At the turn of the century in 1800, the lands on the west bank of the Penobscot River were virtually a wilderness. Yet even in this wilderness, the hardy settlers felt the need of Christian guidance in the tradition of Puritan New England. As early as 1797 "meetings" were held throughout the township. By 1813 a small group of people organized a parish to "bless the community with religious privileges." Their minister was Christopher Lawton, sent to them by the Maine Missionary Society, who conducted services at Searsport Harbor, Mt. Ephraim, and Sandy Point.
A meeting house for the new parish was constructed in 1819 at the Harbor, where it stands today. But with the growth of ship building and supporting businesses at the village near Halfway Creek, a new and larger meeting house was built on what was to be called Town House Hill and dedicated "to the service of Almighty God," on March 5, 1834.
In 1825 Stephen Thurston was called to minister to the First Congregational Church. A recent graduate of the new Bangor Theological Seminary, he served the longest of all the ministers of the church - from 1825 to 1864. Successful and dramatic revivals in 1826, 1840, and 1852 brought a great number of people into the church. By the 1850's, church membership ranked us among the first six in the state.
The town responded nobly to the Civil War by sending its sons off to the battlefields. Many did not return alive, including the minister's son-in-law, Lt. Col. Freeman McGilvery. "These are some of the sacrifices"' said Thurston, "which this town is called upon to make to the Molock of American Slavery!"
During the great days of ship building and sea commerce, many of Searsport's captains were members of the parish, so many that, as one historian observed, the church became almost a "Mariner's Lodge," and the parson frequently prayed for those "who go down to the sea in ships, to do business in great waters."
Although the church property has remained much the same during the years since 1834, there have been some significant changes. Needing rooms for Sunday School and meetings, the Church built the Vestry down the street from the church in 1841 Two years later a high school was opened on the second floor with instruction in "the Latin, Greek and French languages, and in all other branches of literature usually taught in academies."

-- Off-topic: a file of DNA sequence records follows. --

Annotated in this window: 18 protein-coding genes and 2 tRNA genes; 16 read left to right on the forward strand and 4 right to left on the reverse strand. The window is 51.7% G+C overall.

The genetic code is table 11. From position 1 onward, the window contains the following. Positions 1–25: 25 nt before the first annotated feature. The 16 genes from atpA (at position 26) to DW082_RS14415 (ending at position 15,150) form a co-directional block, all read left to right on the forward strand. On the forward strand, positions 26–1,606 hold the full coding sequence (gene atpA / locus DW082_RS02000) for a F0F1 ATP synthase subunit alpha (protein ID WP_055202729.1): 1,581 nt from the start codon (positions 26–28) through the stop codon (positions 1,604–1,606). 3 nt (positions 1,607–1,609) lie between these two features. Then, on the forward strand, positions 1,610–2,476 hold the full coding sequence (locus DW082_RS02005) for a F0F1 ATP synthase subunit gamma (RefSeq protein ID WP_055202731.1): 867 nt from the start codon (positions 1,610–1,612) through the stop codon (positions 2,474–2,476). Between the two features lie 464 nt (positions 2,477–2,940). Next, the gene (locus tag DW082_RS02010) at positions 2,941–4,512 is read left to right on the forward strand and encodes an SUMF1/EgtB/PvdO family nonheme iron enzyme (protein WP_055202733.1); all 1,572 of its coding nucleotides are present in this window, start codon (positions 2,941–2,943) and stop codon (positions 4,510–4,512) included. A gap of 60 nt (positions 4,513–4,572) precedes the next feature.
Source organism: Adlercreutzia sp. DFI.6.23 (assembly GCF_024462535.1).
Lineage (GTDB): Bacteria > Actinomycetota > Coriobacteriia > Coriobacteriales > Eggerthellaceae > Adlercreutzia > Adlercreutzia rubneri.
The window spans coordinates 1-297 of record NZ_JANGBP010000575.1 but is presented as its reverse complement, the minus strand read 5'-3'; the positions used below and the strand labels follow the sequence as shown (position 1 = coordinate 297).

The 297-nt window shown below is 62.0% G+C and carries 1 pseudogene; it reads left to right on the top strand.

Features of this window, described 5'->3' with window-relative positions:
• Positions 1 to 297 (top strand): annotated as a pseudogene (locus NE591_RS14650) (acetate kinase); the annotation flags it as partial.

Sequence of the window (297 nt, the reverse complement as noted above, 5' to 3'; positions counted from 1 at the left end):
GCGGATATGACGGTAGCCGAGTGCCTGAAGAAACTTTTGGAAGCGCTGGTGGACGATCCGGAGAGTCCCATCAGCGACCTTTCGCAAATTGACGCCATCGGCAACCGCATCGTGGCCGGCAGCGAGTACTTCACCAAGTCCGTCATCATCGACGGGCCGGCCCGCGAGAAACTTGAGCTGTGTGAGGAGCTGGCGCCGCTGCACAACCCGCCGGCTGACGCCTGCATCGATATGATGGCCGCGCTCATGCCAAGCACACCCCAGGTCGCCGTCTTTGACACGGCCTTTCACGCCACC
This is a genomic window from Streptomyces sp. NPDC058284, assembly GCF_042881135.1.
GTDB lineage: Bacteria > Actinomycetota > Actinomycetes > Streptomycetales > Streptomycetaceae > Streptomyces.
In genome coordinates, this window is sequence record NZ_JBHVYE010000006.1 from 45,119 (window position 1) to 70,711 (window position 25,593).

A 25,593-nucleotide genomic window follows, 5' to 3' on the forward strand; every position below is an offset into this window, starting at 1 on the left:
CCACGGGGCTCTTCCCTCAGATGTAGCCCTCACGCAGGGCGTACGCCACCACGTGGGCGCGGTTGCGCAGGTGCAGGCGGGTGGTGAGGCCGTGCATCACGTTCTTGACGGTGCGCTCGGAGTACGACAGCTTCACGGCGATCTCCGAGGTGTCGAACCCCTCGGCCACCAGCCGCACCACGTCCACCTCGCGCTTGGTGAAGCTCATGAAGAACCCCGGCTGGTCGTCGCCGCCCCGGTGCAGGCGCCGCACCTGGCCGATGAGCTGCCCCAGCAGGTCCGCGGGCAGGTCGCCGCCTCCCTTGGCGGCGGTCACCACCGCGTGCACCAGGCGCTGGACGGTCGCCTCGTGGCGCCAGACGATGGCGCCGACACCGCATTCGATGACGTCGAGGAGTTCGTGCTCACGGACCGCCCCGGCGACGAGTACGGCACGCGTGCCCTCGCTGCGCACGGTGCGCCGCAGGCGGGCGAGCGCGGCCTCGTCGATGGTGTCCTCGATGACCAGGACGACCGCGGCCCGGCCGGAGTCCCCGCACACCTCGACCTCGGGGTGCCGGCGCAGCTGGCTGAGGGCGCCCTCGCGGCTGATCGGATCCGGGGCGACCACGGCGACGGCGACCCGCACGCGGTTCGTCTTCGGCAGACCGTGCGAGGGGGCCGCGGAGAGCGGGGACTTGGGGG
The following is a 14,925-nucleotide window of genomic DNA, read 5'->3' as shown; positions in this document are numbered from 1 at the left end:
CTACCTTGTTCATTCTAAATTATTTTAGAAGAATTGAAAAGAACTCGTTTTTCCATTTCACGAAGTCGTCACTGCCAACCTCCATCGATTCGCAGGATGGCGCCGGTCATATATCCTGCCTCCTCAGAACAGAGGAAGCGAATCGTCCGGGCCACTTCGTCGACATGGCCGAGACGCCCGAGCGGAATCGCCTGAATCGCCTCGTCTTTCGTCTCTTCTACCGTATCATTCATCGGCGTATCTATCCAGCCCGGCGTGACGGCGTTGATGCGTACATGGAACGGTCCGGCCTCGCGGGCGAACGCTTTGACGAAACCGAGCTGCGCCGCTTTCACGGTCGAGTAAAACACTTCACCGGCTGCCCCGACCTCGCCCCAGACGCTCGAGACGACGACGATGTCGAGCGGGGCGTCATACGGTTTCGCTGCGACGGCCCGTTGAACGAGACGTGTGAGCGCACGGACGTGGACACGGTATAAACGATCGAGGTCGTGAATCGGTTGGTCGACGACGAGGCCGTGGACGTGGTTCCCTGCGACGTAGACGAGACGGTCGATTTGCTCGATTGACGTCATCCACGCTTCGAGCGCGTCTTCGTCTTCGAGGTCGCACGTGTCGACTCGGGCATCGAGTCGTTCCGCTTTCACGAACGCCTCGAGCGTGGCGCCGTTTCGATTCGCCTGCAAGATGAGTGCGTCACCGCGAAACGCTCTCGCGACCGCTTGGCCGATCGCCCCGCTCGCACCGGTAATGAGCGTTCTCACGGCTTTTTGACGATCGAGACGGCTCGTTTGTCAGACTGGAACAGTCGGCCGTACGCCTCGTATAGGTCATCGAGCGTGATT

In the summer of 1902, the church was extensively renovated. The building was raised, the balcony was removed, memorial windows were installed, and new wall and ceiling covering added. Three years late, in 1905, a new pipe organ was installed.
The 1930's were lean years. With the country in depression, the parish tried to conserve scarce funds by closing the church during the winter months and holding services in the Vestry. Services in the sanctuary were resumed, appropriately enough, at Easter, a striking symbol of resurrection and rejuvenation.
The central chandelier and side lights in the sanctuary were replaced with modem lighting set into the ceiling in the 1940's, and in 1962, the steeple rebuilt. In 1988, it was again necessary to repair the steeple which was leaning dangerously toward the sanctuary.
Early in 1994, a new, modern Vestry was completed, which soon become a community center for the region, hosting over two-hundred non-church events a year. When an ice storm knocked out power in the area in 1998, it served as a shelter, housing dozens and feeding up to a hundred people a night.
Following the pastorate of John Fitzpatrick in 1947, ministers, for the most part, were men finishing their studies at the Bangor Theological. Twice during these years, pastors were ordained women, and once a husband & wife team. The church returned to a full-time ministry in 1989 when James Barclay assumed the pastorate. The present minister is the Rev. Deb Arnold.
We look forward to our bicentennial in 2015 with confidence and renewed vigor. "These times," said Emerson, "are the best of times, if we but know how to use them."